If there is something that is certain for most of us who are mestizos, it is that when we think deeply about ourselves, we find it hard to define ourselves. Still, I think it’s worth trying. We sometimes try to make up for this by calling ourselves Hispanic or Latinos. But, these terms don’t really show the fullness of the complex, almost ineffable essence of the mestizo and fail to evoke our indigenous heritage because of the the political background behind their coinage. In the end, many among us try to adopt their most salient identity, especially to set themselves apart from the rest. The worst case — and the most tragically comical — is of the ones who call themselves “white” to feel superior. (Racism is still very alive in our countries).
Of course, there are those who are ethnically “white.” But, in my experience — living among the tropical high-class of the Ecuadorian Littoral — they are still culturally mestizos, and that’s my point. They want to feel completely different to destroy any bond with those who suffer below them and to feel superior. Yet, they eat the same food, use the same slang (which contains strong indigenous elements in the Ecuadorian case), and live many aspects of their lives in a way very similar to that of the lower, more “mixed” classes. All of this is because the essence of the mestizo identity transcends common racial and even historical divides, even when we deny it, and that is perhaps its greatest virtue.
For me and many of us, our culture would be unimaginable without mestizaje and the marks left by its cultural syncretism and by the historical dynamics that gave birth to it. From the marvelous works of the Cuzco and Quito Schools, to the art of Diego Rivera, Frida Kahlo, Oswaldo Guayasamín, and Agustín Barrios, through the folklore and religious traditions of Latin America, we have abundant evidence of a common culture that could only emerge from this amalgam of different heritages. It gets to a point where it is clear that something new and altogether different was almost spontaneously created, and that its authors can’t be just white, black or brown, European or indigenous, Christian or practitioners of the traditional faiths. They are all and none at once.
Even our countries are in part a product of this process. The próceres, those who carried the standard of a new era of freedom on our side of the continent too were inspired by this distinct sense of identity. One of those was the José Joaquín Olmedo, the Ecuadorian patriot and poet. He took pride — unlike others in those times and our’s — of not having a “pristinely” white skin color, and wrote of the ancient Incan emperors as a Spaniard would have written of the Catholic Monarchs. Many men and women like him led the struggle of our young republics, founded on the idea that these states were heirs of the nations of the American continent that were free before Columbus’s arrival — even if distinctively Hispanic.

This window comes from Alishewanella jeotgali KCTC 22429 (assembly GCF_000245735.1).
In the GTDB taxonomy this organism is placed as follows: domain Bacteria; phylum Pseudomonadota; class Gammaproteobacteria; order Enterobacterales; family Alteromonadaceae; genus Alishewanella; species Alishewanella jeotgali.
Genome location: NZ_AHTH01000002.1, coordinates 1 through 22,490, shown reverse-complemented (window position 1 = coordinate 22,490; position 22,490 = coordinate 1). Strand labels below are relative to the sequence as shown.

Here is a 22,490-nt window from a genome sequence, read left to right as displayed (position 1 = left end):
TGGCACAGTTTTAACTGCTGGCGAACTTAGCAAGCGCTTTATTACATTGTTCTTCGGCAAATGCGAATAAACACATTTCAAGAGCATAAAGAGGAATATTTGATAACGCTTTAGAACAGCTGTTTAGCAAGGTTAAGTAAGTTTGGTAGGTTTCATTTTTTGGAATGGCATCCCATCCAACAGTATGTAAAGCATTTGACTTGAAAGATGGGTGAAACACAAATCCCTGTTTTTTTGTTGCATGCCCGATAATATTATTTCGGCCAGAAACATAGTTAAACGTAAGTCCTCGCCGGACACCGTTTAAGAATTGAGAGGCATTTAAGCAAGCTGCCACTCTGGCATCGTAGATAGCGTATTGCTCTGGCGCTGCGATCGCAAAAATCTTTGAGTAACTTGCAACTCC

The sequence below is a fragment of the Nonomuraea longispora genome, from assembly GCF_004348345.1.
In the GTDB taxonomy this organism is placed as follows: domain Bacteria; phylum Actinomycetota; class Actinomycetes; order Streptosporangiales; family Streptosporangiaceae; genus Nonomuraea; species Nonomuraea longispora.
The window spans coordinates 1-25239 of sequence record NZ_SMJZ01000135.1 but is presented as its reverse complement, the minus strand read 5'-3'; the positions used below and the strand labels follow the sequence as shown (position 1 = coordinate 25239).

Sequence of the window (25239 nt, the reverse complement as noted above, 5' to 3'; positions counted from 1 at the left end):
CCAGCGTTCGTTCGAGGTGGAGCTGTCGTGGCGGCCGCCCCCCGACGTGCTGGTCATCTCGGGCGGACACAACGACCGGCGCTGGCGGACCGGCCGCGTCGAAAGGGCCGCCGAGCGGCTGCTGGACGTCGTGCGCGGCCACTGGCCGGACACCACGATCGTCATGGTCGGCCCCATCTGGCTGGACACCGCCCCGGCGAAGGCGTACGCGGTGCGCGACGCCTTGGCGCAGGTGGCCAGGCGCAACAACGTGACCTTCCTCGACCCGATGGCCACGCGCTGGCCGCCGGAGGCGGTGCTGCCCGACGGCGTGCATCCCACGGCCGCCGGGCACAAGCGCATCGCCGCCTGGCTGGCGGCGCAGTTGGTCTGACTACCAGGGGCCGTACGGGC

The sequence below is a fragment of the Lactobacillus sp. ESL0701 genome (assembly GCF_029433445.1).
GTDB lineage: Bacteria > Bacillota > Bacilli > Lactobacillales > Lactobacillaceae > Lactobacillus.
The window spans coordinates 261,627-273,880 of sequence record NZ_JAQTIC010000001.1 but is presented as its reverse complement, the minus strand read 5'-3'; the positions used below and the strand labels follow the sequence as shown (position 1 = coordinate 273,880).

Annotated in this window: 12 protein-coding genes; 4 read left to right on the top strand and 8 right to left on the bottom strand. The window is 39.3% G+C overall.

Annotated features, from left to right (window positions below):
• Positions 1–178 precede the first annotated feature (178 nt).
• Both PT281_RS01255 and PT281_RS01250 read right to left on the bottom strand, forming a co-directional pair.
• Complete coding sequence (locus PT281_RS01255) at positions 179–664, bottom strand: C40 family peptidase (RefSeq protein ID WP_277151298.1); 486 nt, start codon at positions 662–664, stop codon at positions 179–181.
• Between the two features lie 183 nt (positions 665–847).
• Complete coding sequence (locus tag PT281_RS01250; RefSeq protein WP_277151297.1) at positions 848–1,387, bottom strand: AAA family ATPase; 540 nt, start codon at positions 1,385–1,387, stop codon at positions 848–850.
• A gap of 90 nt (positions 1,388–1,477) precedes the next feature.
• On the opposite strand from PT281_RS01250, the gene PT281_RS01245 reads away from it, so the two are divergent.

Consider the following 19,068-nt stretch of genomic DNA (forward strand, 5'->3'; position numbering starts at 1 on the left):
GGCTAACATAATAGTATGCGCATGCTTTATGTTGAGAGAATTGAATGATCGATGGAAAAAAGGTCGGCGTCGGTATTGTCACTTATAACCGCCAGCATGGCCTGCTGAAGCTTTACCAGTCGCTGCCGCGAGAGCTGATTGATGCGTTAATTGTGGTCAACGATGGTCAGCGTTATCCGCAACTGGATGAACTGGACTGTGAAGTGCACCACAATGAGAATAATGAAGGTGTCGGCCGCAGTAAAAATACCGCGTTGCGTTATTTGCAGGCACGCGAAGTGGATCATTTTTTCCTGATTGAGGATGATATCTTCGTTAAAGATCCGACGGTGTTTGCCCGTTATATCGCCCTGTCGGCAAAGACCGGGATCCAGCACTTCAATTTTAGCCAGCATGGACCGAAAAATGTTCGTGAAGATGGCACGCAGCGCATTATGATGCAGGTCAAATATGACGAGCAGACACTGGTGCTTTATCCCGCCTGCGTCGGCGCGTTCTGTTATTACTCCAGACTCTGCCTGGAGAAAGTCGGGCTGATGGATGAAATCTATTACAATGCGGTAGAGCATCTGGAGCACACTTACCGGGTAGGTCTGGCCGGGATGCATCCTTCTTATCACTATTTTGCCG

Later on, through history, people from many other continents came to our republics, and soon became citizens like us and enriched the Mestizo identity, and made the American Continent the home of anyone who wanted to come in peace. I grew up meeting people who proudly exhibited their own Lebanese, Croatian, Italian, and Chinese heritage, but who were so similar to me and those around me at the same time. With the exception of some elitists, all embraced being Ecuadorian while proudly preserving their own heritage, and thus became part of its Mestizo culture, through social and familial bonds that grew strong with generations. With them, the identity transcended the mixture of Hispanicity with the indigenous cultures of the continent, and embraced the contributions made by the masses of immigrants that have come from around the world and helped build our countries.
Through a renewed acceptance of who we are, we can create bonds of solidarity and togetherness that might overcome the pervasive racism and social indifference in our countries — and finally drive us to help bring justice to all those marginalized. And I feel that somehow, by taking pride in this diverse and complex heritage, we can make a stand against the raising xenophobia and ethno-nationalism of our times.
I want to make the case for all Latin Americans, by birth or not, to take that name, mestizo, with pride, and ponder upon all of its meaning, as inscrutable as it appears. It is time to stop being ashamed, to reject all those resist and classist forces that set us apart, and especially to stop looking at ourselves as others taught us to do — and instead search for the true qualities of our identity.